Curated by John Marks and David Petersen, with work by Luke Aleckson, Allen Brewer, Casey Deming, Kristina Estell, Katelyn Farstad, Isa Gagarin, Peter Happel Christian, Jess Hirsch, Jonathan Kaiser, Tynan Kerr, Andie Mazorol, Ben Moren, Michael Mott, Stefanie Motta, Scott Nedrelow, Natasha Pestich, Andy Sturdevant, and Pamela Valfer.
Chicago Artists Coalition is located at 217 N Carpenter St. Reception Friday, 6-9pm.
Work by Richard Artschwager, Sarah Canright, and Arturo Herrera.
Corbett vs. Dempsey is located at 1120 N. Ashland Ave. 3rd Fl. Reception Saturday, 3-6pm.
Work by Sam Hoolihan and John Marks.
Roman Susan is located at 1224 W. Loyola Ave. Screening Saturday, 10pm-12am.
Performance by Jessica Blinkhorn and Joseph Ravens.
DfbrL8r is located at 1136 N. Milwaukee Ave. Performance Friday, 8-10pm.
Curated by MK Meador, with work by Stacia Yeapanis and Jason Uriah White.
Design Cloud is locate at 118 N Peoria, Suite #2N. Reception Friday, 6-9pm.
3rd Language Issue #4: Publication Launch & Group Exhibition, work by Amina Ross, Jory Drew, Ashley McClenon, Camille Laut, Emily Schulert, Hiba Ali, Ale-Ale, Jake Vogds, Joel Mercedes, Margaret Bo-Bo Dancy, Naqeeb Stevens, Oli Rodriguez, Olive Stefanski, Bow-ty, Sarp Kerem Yavuz, Stevie Hanley, and Tavia David.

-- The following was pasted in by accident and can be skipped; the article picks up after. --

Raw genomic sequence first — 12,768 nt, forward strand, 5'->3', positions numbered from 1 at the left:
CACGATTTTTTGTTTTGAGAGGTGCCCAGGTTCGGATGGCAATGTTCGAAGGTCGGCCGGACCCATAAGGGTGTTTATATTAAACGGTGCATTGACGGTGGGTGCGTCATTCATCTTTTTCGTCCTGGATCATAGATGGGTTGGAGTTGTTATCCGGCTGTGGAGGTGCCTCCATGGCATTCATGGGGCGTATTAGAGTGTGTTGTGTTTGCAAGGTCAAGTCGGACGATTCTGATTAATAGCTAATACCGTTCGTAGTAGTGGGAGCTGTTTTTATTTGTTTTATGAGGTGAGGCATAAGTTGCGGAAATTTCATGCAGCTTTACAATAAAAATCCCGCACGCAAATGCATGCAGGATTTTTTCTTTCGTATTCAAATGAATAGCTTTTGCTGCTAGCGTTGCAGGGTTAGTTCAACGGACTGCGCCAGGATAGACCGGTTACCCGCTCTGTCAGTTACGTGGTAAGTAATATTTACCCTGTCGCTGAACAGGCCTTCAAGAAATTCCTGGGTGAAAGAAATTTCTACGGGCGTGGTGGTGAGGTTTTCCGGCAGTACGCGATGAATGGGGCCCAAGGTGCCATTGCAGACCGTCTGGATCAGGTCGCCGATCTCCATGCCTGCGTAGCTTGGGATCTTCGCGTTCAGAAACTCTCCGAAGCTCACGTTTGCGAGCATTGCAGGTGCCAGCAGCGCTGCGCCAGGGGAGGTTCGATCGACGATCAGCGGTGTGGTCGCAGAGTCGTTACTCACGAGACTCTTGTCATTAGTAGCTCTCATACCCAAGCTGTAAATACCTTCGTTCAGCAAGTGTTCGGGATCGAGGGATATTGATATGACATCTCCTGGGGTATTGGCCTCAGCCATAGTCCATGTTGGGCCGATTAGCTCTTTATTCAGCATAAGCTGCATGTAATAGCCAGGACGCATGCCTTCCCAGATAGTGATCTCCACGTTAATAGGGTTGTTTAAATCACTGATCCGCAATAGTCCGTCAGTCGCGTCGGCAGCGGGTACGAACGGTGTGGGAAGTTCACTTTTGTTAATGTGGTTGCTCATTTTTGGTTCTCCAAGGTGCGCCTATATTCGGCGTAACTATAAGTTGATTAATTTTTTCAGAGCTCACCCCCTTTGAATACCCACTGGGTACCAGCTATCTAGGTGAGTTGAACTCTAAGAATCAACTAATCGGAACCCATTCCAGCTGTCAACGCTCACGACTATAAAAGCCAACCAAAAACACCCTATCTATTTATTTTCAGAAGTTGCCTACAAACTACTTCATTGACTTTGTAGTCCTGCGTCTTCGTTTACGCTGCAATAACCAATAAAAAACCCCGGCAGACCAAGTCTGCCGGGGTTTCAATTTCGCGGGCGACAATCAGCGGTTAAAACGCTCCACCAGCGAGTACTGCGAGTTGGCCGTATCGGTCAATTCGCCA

Defibrillator is located at 1136 N. Milwaukee Ave. Reception Friday, 6-9pm. $10 suggested donation.
Work by Keiichi Tanaami.
Corbett vs. Dempsey is located at 1120 N. Ashland Ave. 3rd Fl. Reception Friday, 5-8pm.
Work by Lucie Fontaine, Brendan Fowler, Gaylen Gerber, and Autumn Ramsey.
Night Club is located at 2017 W. Moffat St. #1. Reception Friday, 7-9pm.
Work by John Wanzel.
D Gallery is located at 623 S. Wabash Ave. Rm. 717D. Reception Friday, 11:45am-12:45pm.
Work by Corinne Halbert.
Peanut Gallery is located at 1000 N. California Ave. Reception Sunday, 5-9pm.
editors note: We have updated the name of the show at Night Club.
September 24, 2013 · Print This Article
Guest Post by Britton Bertran
I was there in 2005 at the beginning of Bad at Sports (Episode 4!) and I hope Iâ€™m not there at the end. Â It was the year I opened my gallery, 40000. It was a good idea at the time. I was fed up with not seeing what I wanted to see and equally mesmerized by controlling my own destiny in a commercial sort of way. There were plenty of other interesting things happening and I figured â€“ why the hell not.
The years 2005 and 2006 were ok years for Chicago Art. It seemed to be an upswing couple of years when apartment galleries and art interest were peaking. (These things come in waves â€“ Iâ€™d put us in a upward motion now after reaching the bottom in 2011.) The MCA was showing interesting work (a Dan Flavin Retrospective, Deb Sokolow and William J. Oâ€™Brien had 12 x 12â€™s), blogs were percolating with critical activity (anyone remember panel-house.com or iconoduel.org?) and this new fandangled thing called a podcast had people sitting with their bulky desktops and REALLY listening.